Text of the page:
Christina, with all her luxury, was missing something, and in danger of losing more. Dolly resolved to speak.
"Do you know, Tiny," she said, "if I were Mr. Shubrick, I should not be satisfied?"
"Why not?" said Christina carelessly.
"Why, you are preferring the world to him."
"I am not! No such thing, Dolly. I love him dearly."
"By your own showing, you love--what shall I say?--luxuries and position, more."
"I only want to wait a little."
"And, Christina--I don't believe God likes it."
"Your wanting to do as the world do."
"How do you know I do?"
"You said so."
"I like to have a nice house, and servants enough, and furniture to please me, and means to entertain my friends; and who doesn't? That's all I ask for."
"And to do what everybody else does."
"Yes," said Christina smiling. "Who don't?"
"You were on the Pincian Hill Sunday afternoon."
"Yes," said Christina suddenly, looking up. "Why not? Why weren't you there?"
"If you will read the last two verses of the fifty-eighth chapter of Isaiah, you will know."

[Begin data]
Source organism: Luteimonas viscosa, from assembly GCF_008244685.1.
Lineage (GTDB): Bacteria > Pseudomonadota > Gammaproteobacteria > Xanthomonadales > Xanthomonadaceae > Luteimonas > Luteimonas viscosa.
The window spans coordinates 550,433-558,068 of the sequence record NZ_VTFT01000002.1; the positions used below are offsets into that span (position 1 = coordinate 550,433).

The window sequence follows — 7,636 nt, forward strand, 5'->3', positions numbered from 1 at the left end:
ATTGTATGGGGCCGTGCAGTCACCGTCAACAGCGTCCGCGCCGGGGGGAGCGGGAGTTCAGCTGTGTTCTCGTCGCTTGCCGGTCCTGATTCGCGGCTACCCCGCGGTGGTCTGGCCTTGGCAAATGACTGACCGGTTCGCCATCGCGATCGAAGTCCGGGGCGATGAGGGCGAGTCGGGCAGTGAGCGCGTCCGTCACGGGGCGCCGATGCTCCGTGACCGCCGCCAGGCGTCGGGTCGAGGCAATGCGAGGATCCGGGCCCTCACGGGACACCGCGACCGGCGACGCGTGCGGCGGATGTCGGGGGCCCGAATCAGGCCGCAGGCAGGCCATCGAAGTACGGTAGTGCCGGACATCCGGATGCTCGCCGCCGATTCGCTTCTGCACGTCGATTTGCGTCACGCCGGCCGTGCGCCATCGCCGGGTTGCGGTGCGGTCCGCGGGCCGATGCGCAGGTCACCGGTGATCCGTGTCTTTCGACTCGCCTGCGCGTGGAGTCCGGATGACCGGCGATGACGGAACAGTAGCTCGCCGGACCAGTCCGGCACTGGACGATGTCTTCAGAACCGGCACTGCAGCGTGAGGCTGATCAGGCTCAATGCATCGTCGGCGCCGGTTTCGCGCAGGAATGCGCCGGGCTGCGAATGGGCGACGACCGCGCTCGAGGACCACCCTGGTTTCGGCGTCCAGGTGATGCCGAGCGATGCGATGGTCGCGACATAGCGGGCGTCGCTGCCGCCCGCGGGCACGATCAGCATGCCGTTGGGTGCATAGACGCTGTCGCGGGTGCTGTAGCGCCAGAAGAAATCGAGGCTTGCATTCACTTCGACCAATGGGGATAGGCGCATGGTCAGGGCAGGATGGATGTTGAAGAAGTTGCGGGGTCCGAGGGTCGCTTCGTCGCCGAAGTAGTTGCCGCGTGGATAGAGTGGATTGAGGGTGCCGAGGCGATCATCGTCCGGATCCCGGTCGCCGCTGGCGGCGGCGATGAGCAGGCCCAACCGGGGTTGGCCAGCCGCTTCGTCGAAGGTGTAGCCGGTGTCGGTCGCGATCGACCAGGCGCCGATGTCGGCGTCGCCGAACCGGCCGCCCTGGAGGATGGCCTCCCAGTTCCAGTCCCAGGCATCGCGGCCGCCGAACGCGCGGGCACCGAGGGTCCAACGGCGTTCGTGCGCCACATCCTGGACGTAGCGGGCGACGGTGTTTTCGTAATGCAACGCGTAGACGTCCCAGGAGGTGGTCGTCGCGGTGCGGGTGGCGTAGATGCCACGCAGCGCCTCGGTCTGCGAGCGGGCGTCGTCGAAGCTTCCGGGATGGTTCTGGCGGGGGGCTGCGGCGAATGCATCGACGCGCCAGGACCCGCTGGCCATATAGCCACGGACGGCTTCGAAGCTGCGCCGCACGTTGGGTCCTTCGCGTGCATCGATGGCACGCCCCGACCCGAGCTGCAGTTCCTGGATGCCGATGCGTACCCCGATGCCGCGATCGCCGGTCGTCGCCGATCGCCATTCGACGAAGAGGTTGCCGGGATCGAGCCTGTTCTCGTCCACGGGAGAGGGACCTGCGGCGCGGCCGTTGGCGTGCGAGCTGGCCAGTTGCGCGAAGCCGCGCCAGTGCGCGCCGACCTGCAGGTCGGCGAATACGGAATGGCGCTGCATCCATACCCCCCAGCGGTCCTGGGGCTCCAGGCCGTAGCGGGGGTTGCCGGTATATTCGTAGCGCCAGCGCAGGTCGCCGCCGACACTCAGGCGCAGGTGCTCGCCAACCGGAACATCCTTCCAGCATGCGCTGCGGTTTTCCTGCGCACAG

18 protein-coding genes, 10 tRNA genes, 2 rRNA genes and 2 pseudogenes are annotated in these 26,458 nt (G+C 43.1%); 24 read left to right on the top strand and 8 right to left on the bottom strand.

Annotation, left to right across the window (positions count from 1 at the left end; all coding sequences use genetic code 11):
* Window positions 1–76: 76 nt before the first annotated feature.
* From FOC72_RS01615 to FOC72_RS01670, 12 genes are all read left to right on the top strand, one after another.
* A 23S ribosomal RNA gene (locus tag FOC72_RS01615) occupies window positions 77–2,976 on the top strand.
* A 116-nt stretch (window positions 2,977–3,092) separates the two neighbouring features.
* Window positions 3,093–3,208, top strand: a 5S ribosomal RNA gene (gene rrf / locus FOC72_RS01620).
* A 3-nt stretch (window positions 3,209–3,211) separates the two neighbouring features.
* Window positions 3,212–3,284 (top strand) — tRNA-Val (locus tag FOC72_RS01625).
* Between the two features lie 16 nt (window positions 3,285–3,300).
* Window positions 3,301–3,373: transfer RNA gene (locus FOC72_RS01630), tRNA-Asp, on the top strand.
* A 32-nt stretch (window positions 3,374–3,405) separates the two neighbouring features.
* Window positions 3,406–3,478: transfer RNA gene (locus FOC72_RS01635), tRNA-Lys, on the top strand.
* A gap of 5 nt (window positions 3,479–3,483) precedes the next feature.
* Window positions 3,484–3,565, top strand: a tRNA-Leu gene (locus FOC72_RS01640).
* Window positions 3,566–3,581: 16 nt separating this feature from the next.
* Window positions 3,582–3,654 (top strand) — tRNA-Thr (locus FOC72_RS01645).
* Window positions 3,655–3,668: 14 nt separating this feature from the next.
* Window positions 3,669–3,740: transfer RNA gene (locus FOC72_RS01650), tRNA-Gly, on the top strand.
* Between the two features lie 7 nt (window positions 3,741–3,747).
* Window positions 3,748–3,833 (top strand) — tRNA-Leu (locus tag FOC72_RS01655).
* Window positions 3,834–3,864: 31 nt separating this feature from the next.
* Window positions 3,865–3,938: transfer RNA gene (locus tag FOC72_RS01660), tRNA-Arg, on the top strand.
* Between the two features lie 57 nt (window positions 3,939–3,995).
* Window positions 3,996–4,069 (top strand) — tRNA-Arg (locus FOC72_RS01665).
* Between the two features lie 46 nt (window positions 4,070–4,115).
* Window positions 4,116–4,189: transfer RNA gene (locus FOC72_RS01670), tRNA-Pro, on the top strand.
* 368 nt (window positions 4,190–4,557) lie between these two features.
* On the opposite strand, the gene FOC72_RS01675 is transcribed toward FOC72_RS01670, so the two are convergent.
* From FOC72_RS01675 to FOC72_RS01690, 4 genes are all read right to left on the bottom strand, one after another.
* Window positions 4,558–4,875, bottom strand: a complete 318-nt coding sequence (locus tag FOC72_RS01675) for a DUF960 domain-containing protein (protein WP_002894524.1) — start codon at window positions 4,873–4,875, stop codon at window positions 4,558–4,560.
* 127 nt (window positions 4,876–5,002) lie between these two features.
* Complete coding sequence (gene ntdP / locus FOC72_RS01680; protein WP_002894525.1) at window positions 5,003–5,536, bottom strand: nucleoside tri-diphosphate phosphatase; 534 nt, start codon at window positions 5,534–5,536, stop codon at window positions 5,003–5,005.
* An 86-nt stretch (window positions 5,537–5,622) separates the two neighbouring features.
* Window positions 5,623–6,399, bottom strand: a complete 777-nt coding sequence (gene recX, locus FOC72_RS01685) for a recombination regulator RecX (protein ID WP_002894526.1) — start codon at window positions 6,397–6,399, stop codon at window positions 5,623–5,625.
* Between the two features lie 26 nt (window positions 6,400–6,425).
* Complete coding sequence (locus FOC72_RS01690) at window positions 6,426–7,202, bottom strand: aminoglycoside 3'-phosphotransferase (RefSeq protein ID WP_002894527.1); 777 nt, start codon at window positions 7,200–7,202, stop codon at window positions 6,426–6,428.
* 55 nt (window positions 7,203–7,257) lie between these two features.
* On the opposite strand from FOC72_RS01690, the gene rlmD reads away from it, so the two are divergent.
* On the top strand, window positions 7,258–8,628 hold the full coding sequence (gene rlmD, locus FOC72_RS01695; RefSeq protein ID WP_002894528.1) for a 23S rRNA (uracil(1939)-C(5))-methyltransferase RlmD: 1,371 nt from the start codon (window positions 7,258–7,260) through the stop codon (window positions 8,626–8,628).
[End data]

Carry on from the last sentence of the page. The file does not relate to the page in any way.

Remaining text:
"I can't read in this light," said Christina, looking round the room, "and I don't know just where I have laid my Bible. Everybody goes to the Pincian. It's no harm."
"Would Mr. Shubrick go?"
"Who told you he wouldn't?" said Christina. "I declare, if you are going to help him in his crotchets, I won't let you see much of him!
Sandie!--he's just an unmanageable, unreasonable bit of downrightness.--And uprightness," she added, laughing. "Dolly, he can have his own way aboard ship; but in the world one can't get along so.
One must conform a little. One must."
"Does God like it?" said Dolly.
"What queer questions you ask! This is not a matter of religion; it is only living."
Dolly remembered words which came very inconveniently across Christina's principles; yet she was afraid of saying too much. She reflected that her friend was breathing the soft air of luxury, which is not strengthening, and enveloped in a kind of mist of conventionality, through which she could not see. With herself it was different. She had been thrown out of all that; forced to do battle with necessity and difficulty, and so driven to lay hold of the one hand of strength and deliverance that she could reach. What wonder if she held it fast and held it dear? while Christina seemed hardly to have ever felt the need of anything.
"Now, Dolly, tell me all about yourself," Christina broke in upon her meditations.